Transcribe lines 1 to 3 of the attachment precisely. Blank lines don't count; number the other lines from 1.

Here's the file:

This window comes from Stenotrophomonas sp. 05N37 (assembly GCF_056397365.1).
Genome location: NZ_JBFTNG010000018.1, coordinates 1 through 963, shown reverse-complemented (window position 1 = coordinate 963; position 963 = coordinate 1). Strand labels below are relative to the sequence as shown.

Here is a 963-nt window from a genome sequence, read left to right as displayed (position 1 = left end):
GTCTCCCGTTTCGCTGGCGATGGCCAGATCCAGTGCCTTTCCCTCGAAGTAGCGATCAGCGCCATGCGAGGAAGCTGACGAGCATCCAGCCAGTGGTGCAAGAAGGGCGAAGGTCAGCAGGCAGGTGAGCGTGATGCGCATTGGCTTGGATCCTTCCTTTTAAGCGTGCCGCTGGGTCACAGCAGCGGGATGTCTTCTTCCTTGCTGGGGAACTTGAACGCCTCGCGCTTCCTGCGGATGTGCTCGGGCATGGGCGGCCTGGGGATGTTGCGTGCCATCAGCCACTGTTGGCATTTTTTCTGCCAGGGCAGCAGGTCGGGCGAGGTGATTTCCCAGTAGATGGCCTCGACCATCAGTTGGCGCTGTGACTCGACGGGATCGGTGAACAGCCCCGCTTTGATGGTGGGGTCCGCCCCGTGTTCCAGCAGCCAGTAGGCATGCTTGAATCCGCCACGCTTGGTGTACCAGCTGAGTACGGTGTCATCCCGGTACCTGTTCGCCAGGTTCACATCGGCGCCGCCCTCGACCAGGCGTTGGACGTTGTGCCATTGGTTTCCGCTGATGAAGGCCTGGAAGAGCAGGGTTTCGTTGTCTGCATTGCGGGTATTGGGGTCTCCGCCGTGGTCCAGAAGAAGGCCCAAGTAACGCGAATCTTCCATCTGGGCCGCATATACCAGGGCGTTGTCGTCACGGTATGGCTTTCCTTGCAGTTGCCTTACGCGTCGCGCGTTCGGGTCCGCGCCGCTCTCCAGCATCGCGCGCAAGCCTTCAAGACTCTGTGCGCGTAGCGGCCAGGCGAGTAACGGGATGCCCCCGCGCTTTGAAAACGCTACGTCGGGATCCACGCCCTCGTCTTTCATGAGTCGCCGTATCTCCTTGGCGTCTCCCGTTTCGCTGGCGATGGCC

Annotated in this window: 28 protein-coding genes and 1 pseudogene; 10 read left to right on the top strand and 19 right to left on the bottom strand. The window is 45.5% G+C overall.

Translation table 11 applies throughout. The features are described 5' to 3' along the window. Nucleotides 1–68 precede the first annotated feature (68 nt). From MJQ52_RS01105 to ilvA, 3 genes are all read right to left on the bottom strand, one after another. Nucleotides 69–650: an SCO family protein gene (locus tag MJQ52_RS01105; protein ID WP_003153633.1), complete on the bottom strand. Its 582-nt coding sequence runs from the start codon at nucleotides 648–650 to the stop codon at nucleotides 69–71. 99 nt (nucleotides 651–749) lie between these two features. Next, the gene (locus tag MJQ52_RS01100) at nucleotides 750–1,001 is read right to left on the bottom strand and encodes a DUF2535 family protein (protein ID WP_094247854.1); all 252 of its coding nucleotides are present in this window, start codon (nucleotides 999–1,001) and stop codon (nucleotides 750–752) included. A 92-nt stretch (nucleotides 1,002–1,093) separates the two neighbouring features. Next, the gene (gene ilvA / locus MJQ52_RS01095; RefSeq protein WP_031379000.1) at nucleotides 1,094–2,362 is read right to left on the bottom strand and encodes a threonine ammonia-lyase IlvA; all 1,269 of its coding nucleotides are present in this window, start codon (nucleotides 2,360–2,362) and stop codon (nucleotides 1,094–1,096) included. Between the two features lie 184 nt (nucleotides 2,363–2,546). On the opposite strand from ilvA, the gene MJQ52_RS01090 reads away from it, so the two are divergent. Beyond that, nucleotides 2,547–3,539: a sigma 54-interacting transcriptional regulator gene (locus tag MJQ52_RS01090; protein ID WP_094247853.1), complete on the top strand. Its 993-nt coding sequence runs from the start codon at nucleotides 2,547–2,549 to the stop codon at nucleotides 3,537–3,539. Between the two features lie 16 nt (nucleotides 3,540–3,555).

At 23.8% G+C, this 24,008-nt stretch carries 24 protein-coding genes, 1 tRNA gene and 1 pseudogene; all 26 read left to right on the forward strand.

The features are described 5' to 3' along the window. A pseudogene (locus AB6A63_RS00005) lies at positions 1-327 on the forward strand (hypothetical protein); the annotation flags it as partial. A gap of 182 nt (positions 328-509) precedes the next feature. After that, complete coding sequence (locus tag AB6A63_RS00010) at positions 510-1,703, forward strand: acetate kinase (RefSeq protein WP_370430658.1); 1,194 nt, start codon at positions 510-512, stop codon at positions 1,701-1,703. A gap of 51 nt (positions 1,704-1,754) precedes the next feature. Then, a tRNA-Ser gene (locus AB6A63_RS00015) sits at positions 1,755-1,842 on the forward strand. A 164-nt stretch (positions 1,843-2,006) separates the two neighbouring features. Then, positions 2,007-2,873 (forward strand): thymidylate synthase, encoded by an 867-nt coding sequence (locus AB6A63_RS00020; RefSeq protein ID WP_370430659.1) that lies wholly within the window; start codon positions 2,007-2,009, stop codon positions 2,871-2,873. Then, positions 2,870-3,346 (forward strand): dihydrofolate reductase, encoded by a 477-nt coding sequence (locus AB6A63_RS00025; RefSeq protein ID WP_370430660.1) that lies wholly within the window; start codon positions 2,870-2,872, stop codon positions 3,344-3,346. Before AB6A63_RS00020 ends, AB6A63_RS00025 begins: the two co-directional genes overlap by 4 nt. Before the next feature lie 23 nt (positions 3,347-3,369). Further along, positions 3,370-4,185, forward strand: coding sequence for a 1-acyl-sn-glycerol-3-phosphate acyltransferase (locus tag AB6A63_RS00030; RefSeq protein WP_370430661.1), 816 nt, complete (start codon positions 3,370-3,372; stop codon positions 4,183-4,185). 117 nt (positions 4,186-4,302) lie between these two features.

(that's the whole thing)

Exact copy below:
This window comes from Stenotrophomonas sp. 05N37 (assembly GCF_056397365.1).
Genome location: NZ_JBFTNG010000018.1, coordinates 1 through 963, shown reverse-complemented (window position 1 = coordinate 963; position 963 = coordinate 1). Strand labels below are relative to the sequence as shown.

Here is a 963-nt window from a genome sequence, read left to right as displayed (position 1 = left end):